Sadly, sexual harassment in the restaurant industry is far too often normalized and accepted. A video of a waitress in Georgia has gone viral because of her surprising reaction to the man who groped her. In the video, the young woman is focused on taking a food order as a male patron walks by and grabs her rear-end without invitation. The young woman reacts instinctively, grabbing the man and throwing him to the ground. Her name is Emelia Holden, and she later told reporters that she didn’t think, but just reacted when it happened. “I was like, ‘nope, that’s not going to happen’ and turned around and took the guy down,” she said in an interview. The perpetrator was charged with sexual battery.

I had a similar instinctive reaction to Emelia when my rear-end was grabbed by a fellow server at a restaurant I worked at after college. I slapped him and yelled in his face, but didn’t have the strength to push this much larger man to the ground like Emelia did. Instead, I was able to have this person fired, because the situation was caught on video camera. While being touched inappropriately seems to be a common experience for many women in the restaurant industry, there is not always a camera to capture the moment on video. If a restaurant employee does report sexual abuse or harassment, often managers do not take the allegations seriously or dismiss them for lack of proof. Just because these situations aren’t often handled correctly, doesn’t mean that they are not criminal sexual offenses.

Nearly 50 percent of all adults have worked in the restaurant industry at some point in their lives. Statistically, that means there are millions and millions of people in the United States alone who have endured uncomfortable sexual experiences in the workplace. Research shows that sexual harassment and assault can cause negative mental and physical health effects, missed time from work, substance abuse disorders, and many other problems. From a public health perspective, there is a need to change the culture of restaurants to protect nearly half of the adult population who have worked or currently work in the restaurant industry.

What can we do to solve this pervasive problem in our culture?

First, education on healthy relationships and sexual boundaries needs to begin early in the lifespan. In my position as a researcher at Prevention Innovations Research Center, I have found that prevention programs work most effectively to shift community norms when they are implemented in elementary, middle school, high school, and college. As my colleague, Dr. Sharyn Potter has said to me before, “Tom Brady didn’t learn how to be an all-star quarterback during his freshman year at University of Michigan; he had been playing since he could walk.” In the same vein, prevention of sexual violence should begin early, to educate individuals on healthy, respectful interpersonal relationships and boundaries.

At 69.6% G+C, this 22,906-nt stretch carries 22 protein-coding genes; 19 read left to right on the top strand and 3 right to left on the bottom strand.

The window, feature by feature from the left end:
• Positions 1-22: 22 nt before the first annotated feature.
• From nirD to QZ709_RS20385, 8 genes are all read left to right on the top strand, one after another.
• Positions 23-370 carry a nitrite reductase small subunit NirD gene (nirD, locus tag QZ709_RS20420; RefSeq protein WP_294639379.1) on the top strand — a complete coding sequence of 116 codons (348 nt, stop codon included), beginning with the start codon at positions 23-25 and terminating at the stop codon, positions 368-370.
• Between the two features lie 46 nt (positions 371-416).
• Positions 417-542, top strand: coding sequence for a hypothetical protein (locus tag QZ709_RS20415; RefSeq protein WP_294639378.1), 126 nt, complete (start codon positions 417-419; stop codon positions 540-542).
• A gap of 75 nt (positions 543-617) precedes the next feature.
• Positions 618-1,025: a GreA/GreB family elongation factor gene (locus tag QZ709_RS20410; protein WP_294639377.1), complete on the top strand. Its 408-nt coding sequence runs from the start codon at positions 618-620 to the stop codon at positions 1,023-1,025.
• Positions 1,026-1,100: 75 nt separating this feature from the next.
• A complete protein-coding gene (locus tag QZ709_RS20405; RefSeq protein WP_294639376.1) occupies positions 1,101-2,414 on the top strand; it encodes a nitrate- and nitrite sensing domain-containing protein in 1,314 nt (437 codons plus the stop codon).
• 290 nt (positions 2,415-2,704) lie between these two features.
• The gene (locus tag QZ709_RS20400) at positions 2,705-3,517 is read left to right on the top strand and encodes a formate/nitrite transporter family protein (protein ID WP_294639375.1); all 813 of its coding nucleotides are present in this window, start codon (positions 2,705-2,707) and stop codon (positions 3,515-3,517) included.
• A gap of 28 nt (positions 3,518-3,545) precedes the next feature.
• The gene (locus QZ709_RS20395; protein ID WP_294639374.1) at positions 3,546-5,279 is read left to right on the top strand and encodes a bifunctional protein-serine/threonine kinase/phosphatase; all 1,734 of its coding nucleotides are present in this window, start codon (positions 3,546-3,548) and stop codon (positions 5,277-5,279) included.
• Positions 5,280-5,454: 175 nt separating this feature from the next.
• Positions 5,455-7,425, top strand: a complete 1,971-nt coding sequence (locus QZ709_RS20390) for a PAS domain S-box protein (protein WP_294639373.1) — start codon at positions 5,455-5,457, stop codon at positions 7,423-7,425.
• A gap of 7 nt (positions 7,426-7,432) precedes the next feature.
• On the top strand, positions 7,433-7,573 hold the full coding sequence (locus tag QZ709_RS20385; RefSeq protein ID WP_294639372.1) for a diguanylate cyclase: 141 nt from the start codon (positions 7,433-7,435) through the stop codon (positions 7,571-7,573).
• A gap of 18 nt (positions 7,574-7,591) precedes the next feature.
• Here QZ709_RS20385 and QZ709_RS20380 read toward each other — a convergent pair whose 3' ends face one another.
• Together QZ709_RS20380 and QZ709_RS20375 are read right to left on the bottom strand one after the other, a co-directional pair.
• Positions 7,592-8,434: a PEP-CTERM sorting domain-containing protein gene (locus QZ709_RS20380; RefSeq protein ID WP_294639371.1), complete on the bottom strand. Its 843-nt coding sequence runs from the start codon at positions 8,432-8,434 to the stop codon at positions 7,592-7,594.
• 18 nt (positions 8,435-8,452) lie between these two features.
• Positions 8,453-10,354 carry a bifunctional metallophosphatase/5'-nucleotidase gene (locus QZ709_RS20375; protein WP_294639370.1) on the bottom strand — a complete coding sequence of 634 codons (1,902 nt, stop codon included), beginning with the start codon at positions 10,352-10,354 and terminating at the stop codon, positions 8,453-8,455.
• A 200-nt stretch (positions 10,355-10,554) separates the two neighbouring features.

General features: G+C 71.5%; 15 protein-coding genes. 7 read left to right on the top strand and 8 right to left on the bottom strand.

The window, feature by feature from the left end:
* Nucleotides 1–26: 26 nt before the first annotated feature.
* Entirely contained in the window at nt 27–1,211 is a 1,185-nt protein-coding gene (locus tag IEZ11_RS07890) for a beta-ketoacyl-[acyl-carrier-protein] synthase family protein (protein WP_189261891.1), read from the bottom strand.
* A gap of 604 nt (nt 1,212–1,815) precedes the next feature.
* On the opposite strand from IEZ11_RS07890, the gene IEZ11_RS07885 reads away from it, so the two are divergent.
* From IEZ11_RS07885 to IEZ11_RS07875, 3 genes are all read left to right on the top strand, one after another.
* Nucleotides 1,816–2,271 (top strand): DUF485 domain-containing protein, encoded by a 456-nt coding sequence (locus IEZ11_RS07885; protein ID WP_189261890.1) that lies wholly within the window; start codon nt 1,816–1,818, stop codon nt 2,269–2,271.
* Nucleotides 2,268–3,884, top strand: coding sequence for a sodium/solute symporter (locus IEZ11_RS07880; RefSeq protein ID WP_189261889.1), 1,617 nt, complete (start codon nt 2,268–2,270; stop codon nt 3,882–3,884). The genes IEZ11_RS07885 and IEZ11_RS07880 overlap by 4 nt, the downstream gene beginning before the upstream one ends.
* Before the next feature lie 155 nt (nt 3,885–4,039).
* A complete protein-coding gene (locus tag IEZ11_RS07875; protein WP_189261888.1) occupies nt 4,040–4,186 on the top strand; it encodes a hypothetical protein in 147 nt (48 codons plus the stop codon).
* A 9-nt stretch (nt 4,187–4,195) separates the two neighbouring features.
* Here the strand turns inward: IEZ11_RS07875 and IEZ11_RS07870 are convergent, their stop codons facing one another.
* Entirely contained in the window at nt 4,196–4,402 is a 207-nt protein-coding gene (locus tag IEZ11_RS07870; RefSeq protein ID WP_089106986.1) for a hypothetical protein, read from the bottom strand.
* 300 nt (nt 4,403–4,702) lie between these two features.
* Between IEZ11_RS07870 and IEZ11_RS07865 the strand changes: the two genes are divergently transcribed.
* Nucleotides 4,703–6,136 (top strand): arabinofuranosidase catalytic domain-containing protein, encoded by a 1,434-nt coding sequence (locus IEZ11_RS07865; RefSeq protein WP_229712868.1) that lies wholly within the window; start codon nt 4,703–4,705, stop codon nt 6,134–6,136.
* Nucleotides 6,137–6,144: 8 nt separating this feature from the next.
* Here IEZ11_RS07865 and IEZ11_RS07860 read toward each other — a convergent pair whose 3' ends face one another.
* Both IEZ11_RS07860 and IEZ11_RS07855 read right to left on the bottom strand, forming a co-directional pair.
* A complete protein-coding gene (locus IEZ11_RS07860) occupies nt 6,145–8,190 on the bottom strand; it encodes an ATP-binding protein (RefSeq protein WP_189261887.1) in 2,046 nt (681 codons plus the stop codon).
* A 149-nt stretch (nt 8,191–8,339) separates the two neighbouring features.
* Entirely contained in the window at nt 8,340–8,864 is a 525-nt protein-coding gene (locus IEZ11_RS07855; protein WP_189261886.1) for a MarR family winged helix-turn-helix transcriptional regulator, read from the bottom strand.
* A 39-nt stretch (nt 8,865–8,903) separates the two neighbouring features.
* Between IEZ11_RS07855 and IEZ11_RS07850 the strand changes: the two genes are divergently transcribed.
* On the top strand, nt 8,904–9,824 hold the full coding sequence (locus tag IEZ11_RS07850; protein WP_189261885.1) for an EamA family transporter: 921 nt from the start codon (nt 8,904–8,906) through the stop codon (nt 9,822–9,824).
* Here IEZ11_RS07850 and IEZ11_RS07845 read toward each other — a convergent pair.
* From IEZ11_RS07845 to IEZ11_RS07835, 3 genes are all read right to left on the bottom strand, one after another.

There are also many things that can be done in the workplace to help service industry employees feel comfortable speaking out when sexual harassment and assault occurs. The majority of restaurant owners, managers, and chefs are male, and the majority of servers and bartenders are female. This supervision structure creates a power dynamic that silences many lower-tier employees, the majority of whom are women, from speaking up about harassment and assault for fear of losing shifts, or their job altogether. Additionally, the concept that the “customer is always right” causes management to trust the guest’s word over the employees, even when a customer acts inappropriately.

These problems could be solved by removing tipping as a practice in the restaurant industry. Today, the average hourly wage for servers and bartenders in New Hampshire is $3.27, which is $4 less than minimum wage. These employees have to make the rest of their salary in tips, and must rely on the customers to give them a decent sum at the end of a visit. If there was a guaranteed living wage for restaurant workers, it could help these individuals stand up for themselves against inappropriate behavior, because they would no longer need to rely on the money of a guest who may be harassing them.

Small structural changes can make a big difference too. Without video cameras in Emelia’s situation or my own, there might not have been consequences for the perpetrator. Adding security cameras to all areas of restaurants can help provide evidence if an incident occurs, and employees should not be required to work alone late at night or enter areas of the building that make them feel unsafe. All employees should also be required to sign a sexual misconduct policy before they begin working, to verify that everyone in the restaurant understands that inappropriate behavior will not be tolerated.

What Emelia did to her perpetrator is brave, but could also be dangerous for many. Instead of praising women for fighting back against sexual predators, our society needs to shift the onus to the men who are perpetrating these crimes, so we can prevent future acts of sexual assault and harassment. For myself and the millions of others who have worked in the service industry, sexual harassment is a real threat with serious consequences. In the #MeToo era, women are gaining the ability to speak up about the violence and harassment they have endured. The restaurant industry has far to go, but a public awareness is the first step in changing the culture.

Rebecca Howard is a Manchester native who enjoys reading, running, cooking, and spending time with her cats, Simon and Stella. She is a research project manager at Prevention Innovations Research Center at UNH who is passionate about social justice and ending violence in our communities.